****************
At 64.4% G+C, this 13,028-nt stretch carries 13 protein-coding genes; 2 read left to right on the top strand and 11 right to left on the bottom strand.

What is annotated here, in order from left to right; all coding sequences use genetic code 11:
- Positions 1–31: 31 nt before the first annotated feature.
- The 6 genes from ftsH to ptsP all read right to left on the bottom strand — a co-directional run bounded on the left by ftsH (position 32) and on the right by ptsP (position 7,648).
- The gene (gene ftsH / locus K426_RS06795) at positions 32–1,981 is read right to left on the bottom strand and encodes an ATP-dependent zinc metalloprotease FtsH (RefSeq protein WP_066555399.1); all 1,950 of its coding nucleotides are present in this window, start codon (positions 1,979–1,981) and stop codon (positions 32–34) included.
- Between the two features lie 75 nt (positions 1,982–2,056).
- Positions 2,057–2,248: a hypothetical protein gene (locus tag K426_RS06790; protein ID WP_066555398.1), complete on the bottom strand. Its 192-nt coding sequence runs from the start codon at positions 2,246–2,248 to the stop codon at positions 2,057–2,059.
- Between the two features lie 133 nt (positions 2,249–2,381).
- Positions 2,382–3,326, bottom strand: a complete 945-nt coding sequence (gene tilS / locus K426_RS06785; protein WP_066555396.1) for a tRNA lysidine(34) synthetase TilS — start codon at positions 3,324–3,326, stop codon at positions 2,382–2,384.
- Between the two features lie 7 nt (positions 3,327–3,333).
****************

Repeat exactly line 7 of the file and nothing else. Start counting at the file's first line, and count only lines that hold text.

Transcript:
- Positions 2,057–2,248: a hypothetical protein gene (locus tag K426_RS06790; protein ID WP_066555398.1), complete on the bottom strand. Its 192-nt coding sequence runs from the start codon at positions 2,246–2,248 to the stop codon at positions 2,057–2,059.